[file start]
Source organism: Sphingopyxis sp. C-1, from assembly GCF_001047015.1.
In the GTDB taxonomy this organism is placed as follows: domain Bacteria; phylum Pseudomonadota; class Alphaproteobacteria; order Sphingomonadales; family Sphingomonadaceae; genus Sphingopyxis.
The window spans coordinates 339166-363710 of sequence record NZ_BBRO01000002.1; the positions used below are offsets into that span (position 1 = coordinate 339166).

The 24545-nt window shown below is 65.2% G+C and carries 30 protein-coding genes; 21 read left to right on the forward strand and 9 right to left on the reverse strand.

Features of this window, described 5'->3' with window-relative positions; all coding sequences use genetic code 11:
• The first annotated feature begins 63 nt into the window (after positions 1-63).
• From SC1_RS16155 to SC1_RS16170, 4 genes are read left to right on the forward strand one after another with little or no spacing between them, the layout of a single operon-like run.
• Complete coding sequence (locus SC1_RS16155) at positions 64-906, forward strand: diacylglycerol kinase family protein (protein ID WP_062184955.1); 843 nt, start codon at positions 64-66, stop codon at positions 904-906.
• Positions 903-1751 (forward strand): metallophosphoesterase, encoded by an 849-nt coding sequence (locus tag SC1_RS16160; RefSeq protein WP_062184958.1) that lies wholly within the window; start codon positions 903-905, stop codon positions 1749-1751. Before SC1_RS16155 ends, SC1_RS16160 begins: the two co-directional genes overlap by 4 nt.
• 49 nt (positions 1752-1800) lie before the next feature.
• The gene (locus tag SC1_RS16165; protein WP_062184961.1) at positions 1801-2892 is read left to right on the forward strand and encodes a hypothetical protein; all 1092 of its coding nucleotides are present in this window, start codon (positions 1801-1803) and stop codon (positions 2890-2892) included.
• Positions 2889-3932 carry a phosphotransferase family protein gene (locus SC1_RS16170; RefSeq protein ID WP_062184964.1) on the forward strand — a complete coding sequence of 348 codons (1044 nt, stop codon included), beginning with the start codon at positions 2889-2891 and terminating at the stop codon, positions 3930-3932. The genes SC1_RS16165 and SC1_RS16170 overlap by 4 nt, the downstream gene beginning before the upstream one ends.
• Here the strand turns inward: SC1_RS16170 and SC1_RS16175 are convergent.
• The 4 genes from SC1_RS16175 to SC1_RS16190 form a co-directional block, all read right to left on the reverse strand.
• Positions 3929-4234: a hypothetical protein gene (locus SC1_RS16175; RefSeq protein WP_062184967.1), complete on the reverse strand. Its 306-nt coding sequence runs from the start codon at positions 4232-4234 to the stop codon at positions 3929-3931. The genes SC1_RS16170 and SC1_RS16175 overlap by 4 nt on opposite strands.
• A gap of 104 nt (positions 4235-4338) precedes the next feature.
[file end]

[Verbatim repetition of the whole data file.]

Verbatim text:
Source organism: Sphingopyxis sp. C-1, from assembly GCF_001047015.1.
In the GTDB taxonomy this organism is placed as follows: domain Bacteria; phylum Pseudomonadota; class Alphaproteobacteria; order Sphingomonadales; family Sphingomonadaceae; genus Sphingopyxis.
The window spans coordinates 339166-363710 of sequence record NZ_BBRO01000002.1; the positions used below are offsets into that span (position 1 = coordinate 339166).

The 24545-nt window shown below is 65.2% G+C and carries 30 protein-coding genes; 21 read left to right on the forward strand and 9 right to left on the reverse strand.

Features of this window, described 5'->3' with window-relative positions; all coding sequences use genetic code 11:
• The first annotated feature begins 63 nt into the window (after positions 1-63).
• From SC1_RS16155 to SC1_RS16170, 4 genes are read left to right on the forward strand one after another with little or no spacing between them, the layout of a single operon-like run.
• Complete coding sequence (locus SC1_RS16155) at positions 64-906, forward strand: diacylglycerol kinase family protein (protein ID WP_062184955.1); 843 nt, start codon at positions 64-66, stop codon at positions 904-906.
• Positions 903-1751 (forward strand): metallophosphoesterase, encoded by an 849-nt coding sequence (locus tag SC1_RS16160; RefSeq protein WP_062184958.1) that lies wholly within the window; start codon positions 903-905, stop codon positions 1749-1751. Before SC1_RS16155 ends, SC1_RS16160 begins: the two co-directional genes overlap by 4 nt.
• 49 nt (positions 1752-1800) lie before the next feature.
• The gene (locus tag SC1_RS16165; protein WP_062184961.1) at positions 1801-2892 is read left to right on the forward strand and encodes a hypothetical protein; all 1092 of its coding nucleotides are present in this window, start codon (positions 1801-1803) and stop codon (positions 2890-2892) included.
• Positions 2889-3932 carry a phosphotransferase family protein gene (locus SC1_RS16170; RefSeq protein ID WP_062184964.1) on the forward strand — a complete coding sequence of 348 codons (1044 nt, stop codon included), beginning with the start codon at positions 2889-2891 and terminating at the stop codon, positions 3930-3932. The genes SC1_RS16165 and SC1_RS16170 overlap by 4 nt, the downstream gene beginning before the upstream one ends.
• Here the strand turns inward: SC1_RS16170 and SC1_RS16175 are convergent.
• The 4 genes from SC1_RS16175 to SC1_RS16190 form a co-directional block, all read right to left on the reverse strand.
• Positions 3929-4234: a hypothetical protein gene (locus SC1_RS16175; RefSeq protein WP_062184967.1), complete on the reverse strand. Its 306-nt coding sequence runs from the start codon at positions 4232-4234 to the stop codon at positions 3929-3931. The genes SC1_RS16170 and SC1_RS16175 overlap by 4 nt on opposite strands.
• A gap of 104 nt (positions 4235-4338) precedes the next feature.